State Superintendent of Education Christina Kishimoto said that as public schools hope to move to full in-person instruction at some point during the second semester this school year, more than 90% of the students in grades K-12 statewide are receiving at least a portion of their classes virtually.
Kishimoto told the state House Committee on Lower and Higher Education on Tuesday that 42,751 students statewide are receiving all their instruction via distance learning, while 112,621 students are in a blended instruction model, with both in-person and online classes. That’s 90.4% of the students served by the state Department of Education.
Another 16,531 students, or 9.6%, are receiving all their instruction in-person. Those include special education and special needs students, as well as students with internet connectivity issues.
Rep. David Tarnas, a Democrat who represents North Kona and North and South Kohala, asked what the DOE is doing for rural districts such as his “so we can have more equitable access to internet services so the students can have a fair chance to learn.”
Kishimoto said she’s sitting on a couple of national educational committees to work on the problem of internet connectivity. She added that despite donated internet hot spots, the DOE needs “a lot of help” to provide wireless internet service that can provide rural students with enough bandwidth to deliver video classes at home.
Despite the COVID-19 pandemic, the DOE has the “lowest amount of teacher vacancies, ever, as well as special ed vacancies,” Kishimoto said. She also said requests by teachers for substitute teachers “are low this year, and thus, are very manageable,” calling the situation “a huge credit to our teaching workforce.”
In response to a question by Rep. Amy Perruso, an Oahu Democrat and former secretary-treasurer of the Hawaii State Teachers Association, Assistant Superintendent Cynthia Covell told lawmakers that the DOE said a $10,000 “differential” paid to special education teachers that started in January “had the desired effect” on recruitment.
“Normally, we run about 200 SPED teacher vacancies a year, filled with emergency hires and such,” Covell said. “Right now, we have 69 SPED teacher vacancies. So that is one of the lowest rates we’ve seen in quite awhile.”
Committee Chairman Justin Woodson, a Maui Democrat, inquired about what Kishimoto described as a “hot topic”: COVID vaccinations in schools, once a vaccine becomes available.
Kishimoto replied that schools would need the help of the state Department of Health “to get education out there, to be clear about what the research and information is around those vaccines.”
“I would still absolutely honor parental choice around this,” she said.
Jeanne Kapela, a Democrat representative-elect whose district runs from Naalehu to Kailua-Kona, asked if the DOE will provide extra personnel to disinfect frequently touched surfaces at schools and personnel to run isolation areas for students experiencing COVID symptoms, or if schools will have to pay for those services out of their own budgets.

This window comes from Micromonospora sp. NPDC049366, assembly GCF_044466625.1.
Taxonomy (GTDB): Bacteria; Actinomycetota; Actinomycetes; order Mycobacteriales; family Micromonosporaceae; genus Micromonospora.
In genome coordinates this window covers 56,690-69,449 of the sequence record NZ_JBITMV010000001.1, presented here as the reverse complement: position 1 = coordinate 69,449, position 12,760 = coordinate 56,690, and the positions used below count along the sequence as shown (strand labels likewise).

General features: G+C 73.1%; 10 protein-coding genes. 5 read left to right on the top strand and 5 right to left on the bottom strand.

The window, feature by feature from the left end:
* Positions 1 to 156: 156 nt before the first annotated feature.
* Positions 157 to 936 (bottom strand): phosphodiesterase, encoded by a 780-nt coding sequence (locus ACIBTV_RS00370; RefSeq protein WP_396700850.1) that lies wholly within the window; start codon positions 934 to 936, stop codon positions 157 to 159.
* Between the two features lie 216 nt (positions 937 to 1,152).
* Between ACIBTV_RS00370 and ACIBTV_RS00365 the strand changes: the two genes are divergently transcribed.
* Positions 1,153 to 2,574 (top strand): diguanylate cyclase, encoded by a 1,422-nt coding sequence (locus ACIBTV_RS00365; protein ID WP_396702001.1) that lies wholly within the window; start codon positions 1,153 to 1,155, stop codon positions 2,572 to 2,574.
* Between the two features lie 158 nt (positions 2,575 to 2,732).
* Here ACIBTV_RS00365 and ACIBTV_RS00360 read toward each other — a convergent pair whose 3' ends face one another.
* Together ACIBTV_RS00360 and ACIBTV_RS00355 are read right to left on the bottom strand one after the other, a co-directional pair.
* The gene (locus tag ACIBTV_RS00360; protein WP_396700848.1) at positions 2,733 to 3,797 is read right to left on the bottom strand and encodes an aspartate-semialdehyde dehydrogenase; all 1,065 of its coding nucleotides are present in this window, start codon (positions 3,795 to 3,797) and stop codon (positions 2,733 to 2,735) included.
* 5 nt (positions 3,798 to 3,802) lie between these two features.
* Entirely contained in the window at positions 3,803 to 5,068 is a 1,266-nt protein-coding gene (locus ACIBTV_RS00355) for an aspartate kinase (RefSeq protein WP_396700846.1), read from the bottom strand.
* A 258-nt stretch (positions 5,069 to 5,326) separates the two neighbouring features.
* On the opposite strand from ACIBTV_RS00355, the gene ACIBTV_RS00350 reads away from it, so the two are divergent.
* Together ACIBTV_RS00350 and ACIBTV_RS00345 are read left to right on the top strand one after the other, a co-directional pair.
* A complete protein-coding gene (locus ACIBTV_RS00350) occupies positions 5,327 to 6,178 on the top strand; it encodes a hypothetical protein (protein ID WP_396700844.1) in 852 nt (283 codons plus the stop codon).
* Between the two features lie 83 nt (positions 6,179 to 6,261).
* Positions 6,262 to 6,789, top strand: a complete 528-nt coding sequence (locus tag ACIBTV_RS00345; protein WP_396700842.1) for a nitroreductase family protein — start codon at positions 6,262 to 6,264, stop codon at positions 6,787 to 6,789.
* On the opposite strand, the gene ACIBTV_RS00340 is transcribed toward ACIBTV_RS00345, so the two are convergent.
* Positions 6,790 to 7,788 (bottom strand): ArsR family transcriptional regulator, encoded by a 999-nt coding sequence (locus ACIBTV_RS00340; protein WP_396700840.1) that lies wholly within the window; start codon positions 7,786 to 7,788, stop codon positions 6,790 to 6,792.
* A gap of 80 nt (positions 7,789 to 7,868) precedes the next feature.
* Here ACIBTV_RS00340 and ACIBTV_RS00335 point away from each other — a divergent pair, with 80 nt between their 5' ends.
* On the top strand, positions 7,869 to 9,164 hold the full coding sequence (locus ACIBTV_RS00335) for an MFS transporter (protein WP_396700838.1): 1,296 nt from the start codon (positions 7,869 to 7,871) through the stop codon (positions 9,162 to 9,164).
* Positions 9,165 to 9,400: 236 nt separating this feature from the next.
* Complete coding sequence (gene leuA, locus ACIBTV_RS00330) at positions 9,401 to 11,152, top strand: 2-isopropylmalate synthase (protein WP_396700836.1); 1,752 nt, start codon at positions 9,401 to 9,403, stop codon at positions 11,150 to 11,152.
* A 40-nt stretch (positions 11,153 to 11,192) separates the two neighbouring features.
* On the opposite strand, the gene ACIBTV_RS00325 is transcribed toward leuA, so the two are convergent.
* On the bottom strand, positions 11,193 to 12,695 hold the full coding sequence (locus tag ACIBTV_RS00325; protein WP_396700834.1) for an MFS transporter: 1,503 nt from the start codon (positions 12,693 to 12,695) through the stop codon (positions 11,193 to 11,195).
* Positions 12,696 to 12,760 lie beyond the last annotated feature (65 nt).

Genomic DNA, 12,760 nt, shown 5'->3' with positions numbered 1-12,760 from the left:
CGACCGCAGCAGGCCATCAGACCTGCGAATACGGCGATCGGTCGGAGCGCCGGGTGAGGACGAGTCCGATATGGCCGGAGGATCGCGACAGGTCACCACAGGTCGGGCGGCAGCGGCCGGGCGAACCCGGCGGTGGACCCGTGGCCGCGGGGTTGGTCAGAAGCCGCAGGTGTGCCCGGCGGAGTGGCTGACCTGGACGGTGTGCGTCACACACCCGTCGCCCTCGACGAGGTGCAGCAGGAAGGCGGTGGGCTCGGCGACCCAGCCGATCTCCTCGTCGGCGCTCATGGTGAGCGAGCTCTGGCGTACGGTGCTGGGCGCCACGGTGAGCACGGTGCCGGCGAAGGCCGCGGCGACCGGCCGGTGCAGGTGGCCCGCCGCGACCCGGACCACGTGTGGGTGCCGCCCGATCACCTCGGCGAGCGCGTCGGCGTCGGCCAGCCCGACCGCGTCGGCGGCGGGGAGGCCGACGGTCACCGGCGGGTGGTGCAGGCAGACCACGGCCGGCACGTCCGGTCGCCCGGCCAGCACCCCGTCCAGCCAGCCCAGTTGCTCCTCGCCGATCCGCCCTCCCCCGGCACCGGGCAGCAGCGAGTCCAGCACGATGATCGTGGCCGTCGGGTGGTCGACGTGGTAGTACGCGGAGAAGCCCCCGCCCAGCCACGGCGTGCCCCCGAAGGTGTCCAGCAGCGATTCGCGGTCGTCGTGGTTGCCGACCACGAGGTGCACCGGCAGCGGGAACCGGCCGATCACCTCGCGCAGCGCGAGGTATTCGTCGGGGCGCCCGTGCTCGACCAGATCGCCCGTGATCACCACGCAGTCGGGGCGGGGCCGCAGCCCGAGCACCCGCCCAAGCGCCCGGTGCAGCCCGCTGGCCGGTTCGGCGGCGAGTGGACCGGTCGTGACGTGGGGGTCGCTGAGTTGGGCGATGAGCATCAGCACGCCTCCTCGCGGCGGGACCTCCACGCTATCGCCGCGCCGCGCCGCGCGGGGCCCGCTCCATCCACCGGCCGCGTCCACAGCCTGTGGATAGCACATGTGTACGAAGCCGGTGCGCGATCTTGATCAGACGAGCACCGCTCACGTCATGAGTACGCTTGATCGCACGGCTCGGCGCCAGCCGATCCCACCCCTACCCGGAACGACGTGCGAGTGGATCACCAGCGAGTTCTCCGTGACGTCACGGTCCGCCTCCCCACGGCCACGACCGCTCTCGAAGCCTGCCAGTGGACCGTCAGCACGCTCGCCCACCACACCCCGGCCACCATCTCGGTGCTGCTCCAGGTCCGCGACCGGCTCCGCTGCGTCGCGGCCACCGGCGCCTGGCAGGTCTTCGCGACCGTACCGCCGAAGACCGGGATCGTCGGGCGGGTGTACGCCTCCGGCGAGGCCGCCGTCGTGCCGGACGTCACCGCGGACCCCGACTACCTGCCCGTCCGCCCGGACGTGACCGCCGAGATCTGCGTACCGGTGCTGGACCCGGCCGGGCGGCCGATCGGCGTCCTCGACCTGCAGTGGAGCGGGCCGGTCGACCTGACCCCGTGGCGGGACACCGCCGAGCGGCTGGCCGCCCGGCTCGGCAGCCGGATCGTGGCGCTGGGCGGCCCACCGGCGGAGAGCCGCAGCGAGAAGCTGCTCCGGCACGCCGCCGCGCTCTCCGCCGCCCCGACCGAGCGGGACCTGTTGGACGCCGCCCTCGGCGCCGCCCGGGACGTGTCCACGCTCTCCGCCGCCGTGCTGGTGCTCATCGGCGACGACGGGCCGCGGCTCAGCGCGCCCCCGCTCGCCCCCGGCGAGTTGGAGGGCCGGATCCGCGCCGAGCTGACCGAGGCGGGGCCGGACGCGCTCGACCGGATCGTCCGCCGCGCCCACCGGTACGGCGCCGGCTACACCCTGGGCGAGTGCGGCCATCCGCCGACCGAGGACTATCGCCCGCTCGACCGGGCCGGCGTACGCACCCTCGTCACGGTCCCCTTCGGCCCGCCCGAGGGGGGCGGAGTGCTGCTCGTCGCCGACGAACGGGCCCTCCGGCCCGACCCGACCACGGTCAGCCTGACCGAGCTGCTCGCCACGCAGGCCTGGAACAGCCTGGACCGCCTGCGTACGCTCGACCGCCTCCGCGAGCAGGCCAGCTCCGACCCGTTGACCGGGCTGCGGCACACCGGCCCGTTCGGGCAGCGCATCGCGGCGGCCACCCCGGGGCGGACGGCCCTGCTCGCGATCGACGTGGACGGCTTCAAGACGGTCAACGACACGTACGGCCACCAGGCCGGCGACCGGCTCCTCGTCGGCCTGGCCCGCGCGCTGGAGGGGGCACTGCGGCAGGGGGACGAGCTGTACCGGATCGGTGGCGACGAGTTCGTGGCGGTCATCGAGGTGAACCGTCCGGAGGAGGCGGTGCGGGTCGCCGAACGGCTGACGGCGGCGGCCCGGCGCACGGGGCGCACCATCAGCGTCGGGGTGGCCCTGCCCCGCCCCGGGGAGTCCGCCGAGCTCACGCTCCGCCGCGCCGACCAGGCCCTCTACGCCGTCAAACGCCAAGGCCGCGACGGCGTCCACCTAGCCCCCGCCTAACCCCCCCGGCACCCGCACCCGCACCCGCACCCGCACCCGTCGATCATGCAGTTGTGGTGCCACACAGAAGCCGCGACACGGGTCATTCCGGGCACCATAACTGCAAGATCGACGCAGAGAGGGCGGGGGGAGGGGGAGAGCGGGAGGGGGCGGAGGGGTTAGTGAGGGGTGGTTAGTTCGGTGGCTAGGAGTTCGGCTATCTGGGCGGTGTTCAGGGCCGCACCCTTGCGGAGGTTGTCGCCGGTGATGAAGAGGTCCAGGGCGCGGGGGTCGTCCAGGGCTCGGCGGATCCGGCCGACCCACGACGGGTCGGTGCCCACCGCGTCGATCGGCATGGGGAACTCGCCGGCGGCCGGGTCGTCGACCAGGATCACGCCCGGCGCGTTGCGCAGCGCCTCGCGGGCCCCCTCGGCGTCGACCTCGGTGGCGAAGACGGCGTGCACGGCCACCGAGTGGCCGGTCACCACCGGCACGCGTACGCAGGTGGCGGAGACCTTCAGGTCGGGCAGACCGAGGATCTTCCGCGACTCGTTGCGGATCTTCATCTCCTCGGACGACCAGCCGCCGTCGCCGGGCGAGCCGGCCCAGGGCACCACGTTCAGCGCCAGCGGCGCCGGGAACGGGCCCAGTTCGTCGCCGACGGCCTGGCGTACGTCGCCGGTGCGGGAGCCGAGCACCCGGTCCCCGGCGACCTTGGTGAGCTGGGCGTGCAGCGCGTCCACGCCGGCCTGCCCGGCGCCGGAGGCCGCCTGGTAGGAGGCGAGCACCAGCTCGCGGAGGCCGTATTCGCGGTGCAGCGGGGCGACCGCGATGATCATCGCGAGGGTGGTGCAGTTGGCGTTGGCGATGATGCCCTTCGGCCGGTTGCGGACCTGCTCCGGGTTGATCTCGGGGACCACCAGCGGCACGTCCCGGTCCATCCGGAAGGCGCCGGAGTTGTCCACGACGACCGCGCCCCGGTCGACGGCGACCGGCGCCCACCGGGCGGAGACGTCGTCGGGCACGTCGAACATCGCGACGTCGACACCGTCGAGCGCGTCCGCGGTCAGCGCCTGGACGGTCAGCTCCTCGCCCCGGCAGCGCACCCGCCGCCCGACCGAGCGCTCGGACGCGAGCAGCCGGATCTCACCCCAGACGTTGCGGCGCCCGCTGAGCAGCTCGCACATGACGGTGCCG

“About 93, 94% or our budget is in the hands of schools,” Kishimoto replied. “And so, what we are doing is providing guidance around and support around how to think about staffing, training the staff and making sure we hear from them what kind of training employee groups need to do this well.
“We also highly rely on part-time workers, so it’s really been about re-deploying and hiring part-time staff to do different work, these days.”
Rep. Troy Hashimoto, a Maui Democrat, asked what is being done to stockpile personal protective equipment and about federal coronavirus funding being used for that purpose.
Kishimoto replied that the DOE relies on the Hawaii Emergency Management Agency “for some of our supplies, and especially for bulk ordering and receiving those.”
“We’re really trying to figure out who’s paying for what, because the funding really went to HI-EMA for PPEs,” she said. “… HI-EMA was clear that they didn’t have enough for the entire year, right? … We have provided allocations to schools to help out, early on. And we have done direct order, via HI-EMA.”
Kishimoto added there is a school-by-school chart at each complex “where we monitor whether they have a two-month supply in the mandated areas.”
“No school is running out of funds,” she said. “We have only distributed the first half of the year’s funds, so they haven’t even tapped into the funds that we will release to them in January.”
Rep. Dale Kobayashi, an Oahu Democrat, said Hawaii is one of three states that hasn’t started interscholastic sports. Calling school sports “a part of the learning process,” he said it’s his understanding that school athletic directors have been resistant to starting sports seasons, and called it “somewhat troubling.”
“Do you have any plans at the DOE to set metrics for opening sports back up, or some of the easier sports to social distance?” Kobayashi asked.
“The DOE early on, along with all the county mayors, even before school started, had indicated that until we were further along with in-person learning, we would not start up sports,” Kishimoto replied. “So we did, very early on, indicate … in the order we would look at sports and we would look at even after-school programming and how we would stage this, again, prioritizing in-person learning, because of … how to bring kids on safely and so forth.”
Deputy Superintendent Phyllis Unebasami added that the DOE has “a draft document around athletics” that has been shared with the Department of Health, and with charter and private schools, and a working group has been created to ascertain best practices in proceeding forward.
“Just know that it’s not at a standstill, that it is moving,” Unebasami said, and added that once those practices are identified, they will be published.
Email John Burnett at firstname.lastname@example.org.